Early was born in 1962 in Raleigh, North Carolina. His ascent to fame began in the late 1980s as one-half of the duo Pruitt-Early. Pruitt-Early’s irreverent work challenged prevailing orthodoxies and blurred the boundaries between low culture and high art.
Their first solo show, Artwork for Teenage Boys, was held in 1990 at 303 Gallery, New York. Pruitt-Early quickly garnered attention, and in 1992 they presented an exhibition at Leo Castelli Gallery. Following the Castelli show, which was misunderstood and infamously panned, Early went into a self-imposed exile from the art world. In recent years, Pruitt-Early’s artworks have been reappraised and increasingly hailed by collectors, critics, and museums.
Early began writing songs, which have become integral to many of his new art objects. Since 2009, he has been making objects that explore the breadth of American pop culture. Glenn O’Brien describes Early as a “new sort of bluesman . . . making work that reflects the lonesome road he’s been on, a road that goes through Jesus, Jesus Christ Superstar, John and Yoko, protest movements, and the United Federation of Planets.”
Jack Early graduated from the University of North Carolina School of the Arts. Recent exhibitions have included Pop Life: Art in a Material World, Tate Modern, London, 2009–10; Mapping the Studio: Artists from the François Pinault Collection, Palazzo Grassi, Venice, 2009–11; Jack Early: WWJD, Southfirst, Brooklyn, 2012; Jack Early: Gallery Peace, McCaffrey Fine Art, New York, 2012; Jack Early, Fergus McCaffrey, New York, 2016; and A Better Yesterday, Contemporary Arts Museum Houston, 2017. Opening in February of next year, Brand New: Art and Commodity in the 1980s at the Hirshhorn Museum in Washington, DC, will include several Pruitt-Early artworks. Jack Early lives and works in Brooklyn, New York.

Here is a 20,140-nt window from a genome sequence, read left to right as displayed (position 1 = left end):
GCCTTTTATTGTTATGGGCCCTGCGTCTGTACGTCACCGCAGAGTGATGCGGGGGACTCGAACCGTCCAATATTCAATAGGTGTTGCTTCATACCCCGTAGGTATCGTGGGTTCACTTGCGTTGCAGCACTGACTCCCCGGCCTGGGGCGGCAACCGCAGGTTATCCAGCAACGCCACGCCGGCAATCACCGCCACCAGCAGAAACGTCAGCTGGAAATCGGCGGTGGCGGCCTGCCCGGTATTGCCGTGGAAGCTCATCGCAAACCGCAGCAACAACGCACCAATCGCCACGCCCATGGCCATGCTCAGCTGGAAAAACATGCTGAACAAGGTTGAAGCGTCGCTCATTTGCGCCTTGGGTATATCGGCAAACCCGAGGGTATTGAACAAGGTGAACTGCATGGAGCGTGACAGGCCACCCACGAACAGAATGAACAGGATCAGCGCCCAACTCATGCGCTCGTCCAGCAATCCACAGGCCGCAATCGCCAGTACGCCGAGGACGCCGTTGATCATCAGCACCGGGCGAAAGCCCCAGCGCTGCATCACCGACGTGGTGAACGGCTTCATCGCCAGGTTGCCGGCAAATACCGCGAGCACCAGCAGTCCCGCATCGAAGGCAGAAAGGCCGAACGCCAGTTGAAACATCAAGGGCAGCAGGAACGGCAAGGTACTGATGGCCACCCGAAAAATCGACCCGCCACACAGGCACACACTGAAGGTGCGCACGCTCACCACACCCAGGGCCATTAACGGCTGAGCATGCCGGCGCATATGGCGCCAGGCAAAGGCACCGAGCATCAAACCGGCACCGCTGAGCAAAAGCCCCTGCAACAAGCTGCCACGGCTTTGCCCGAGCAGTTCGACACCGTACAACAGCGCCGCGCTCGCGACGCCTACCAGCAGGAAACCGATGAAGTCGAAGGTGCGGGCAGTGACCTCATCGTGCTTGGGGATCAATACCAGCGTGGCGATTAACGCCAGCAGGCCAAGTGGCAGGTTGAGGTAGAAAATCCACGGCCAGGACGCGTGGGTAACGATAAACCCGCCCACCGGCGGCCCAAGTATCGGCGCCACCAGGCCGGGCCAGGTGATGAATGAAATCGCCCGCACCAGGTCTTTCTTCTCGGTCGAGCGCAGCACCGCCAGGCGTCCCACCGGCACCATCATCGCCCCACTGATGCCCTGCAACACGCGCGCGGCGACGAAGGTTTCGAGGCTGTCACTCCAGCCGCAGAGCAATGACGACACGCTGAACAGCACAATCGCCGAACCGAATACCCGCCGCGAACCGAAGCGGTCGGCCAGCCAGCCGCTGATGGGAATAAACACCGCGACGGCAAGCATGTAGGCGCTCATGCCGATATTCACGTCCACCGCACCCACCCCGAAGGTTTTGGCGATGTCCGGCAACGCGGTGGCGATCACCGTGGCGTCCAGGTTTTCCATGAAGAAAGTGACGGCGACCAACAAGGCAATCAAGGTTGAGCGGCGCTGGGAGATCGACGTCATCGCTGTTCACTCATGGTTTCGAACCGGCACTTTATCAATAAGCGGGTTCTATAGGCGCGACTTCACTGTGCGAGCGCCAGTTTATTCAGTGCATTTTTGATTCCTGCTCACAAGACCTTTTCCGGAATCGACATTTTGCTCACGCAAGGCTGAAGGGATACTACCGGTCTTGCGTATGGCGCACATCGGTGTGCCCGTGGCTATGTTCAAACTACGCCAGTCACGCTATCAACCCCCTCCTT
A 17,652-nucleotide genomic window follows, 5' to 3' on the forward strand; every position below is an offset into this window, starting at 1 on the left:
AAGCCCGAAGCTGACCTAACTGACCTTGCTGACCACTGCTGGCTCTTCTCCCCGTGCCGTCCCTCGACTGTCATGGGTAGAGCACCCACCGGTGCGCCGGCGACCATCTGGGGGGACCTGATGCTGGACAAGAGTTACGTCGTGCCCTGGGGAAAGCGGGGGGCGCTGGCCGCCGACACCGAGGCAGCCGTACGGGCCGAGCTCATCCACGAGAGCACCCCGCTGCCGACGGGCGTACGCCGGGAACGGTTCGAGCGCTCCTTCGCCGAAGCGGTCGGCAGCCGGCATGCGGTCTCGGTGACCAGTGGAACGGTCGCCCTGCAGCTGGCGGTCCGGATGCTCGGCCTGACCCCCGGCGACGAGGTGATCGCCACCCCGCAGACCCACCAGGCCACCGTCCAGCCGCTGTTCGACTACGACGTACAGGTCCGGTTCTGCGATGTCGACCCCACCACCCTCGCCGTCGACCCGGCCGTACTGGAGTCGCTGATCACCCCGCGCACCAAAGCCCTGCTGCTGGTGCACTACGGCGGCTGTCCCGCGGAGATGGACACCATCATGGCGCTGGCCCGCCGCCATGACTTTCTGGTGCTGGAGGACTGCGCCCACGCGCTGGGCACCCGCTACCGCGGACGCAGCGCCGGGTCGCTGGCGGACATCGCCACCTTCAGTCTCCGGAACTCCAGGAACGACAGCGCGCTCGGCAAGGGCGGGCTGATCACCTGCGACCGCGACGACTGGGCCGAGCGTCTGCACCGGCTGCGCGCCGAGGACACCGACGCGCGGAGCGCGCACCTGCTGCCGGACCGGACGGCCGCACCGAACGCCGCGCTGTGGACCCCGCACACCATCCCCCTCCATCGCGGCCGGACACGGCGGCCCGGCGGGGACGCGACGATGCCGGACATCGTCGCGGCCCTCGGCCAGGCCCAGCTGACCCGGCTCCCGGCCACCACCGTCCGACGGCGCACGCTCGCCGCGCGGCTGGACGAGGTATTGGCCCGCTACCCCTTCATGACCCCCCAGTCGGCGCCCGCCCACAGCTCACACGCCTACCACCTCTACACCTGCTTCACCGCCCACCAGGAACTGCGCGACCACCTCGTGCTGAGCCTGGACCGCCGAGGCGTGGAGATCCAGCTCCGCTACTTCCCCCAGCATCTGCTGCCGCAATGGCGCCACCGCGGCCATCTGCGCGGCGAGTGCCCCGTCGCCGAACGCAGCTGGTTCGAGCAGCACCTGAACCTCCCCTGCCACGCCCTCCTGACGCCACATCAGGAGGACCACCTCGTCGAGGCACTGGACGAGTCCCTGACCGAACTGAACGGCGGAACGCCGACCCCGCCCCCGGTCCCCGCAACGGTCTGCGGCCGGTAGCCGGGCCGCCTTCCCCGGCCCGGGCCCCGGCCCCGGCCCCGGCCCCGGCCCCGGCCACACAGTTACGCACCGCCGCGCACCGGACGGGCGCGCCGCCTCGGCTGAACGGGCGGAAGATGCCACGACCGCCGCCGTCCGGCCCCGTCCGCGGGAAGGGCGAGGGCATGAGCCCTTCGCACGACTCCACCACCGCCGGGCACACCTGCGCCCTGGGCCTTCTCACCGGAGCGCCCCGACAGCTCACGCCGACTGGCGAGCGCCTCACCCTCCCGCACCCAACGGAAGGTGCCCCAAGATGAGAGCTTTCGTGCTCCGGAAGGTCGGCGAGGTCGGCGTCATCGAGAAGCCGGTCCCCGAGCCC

Artsy Editorial by Anna Louie SussmanSeeing the retrospective in Paris convinced McCaffrey, the longtime collector and gallerist, that he needed to bring her (Carol Rama) work to the U.S. market. He mounted a show of nearly 50 works from between 1938 and 1945 in September 2016. “Unless you have recognition in the U.S., you don’t really have a market,” he says. “We showed Ramas this time last year in Basel and Americans had no awareness.” This year, his booth at Art Basel in Basel placed Rama alongside the Gutai artist Kazuo Shiraga, as both artists’ work addressed life under totalitarianism by seeking to liberate the body and its functions. Read More
The Art Newspaper by Matthew WilcoxCrucial in Gutai’s sudden boom, in McCaffrey’s view, was the fact that the group had essentially been ignored in the US since the 1950s. “Look at the market for Italian post-war work, or back to the late 1980s, when the German Neo-Expressionists started to make an impact in the US. There are these discrepancies in information and knowledge that pop up.” Read More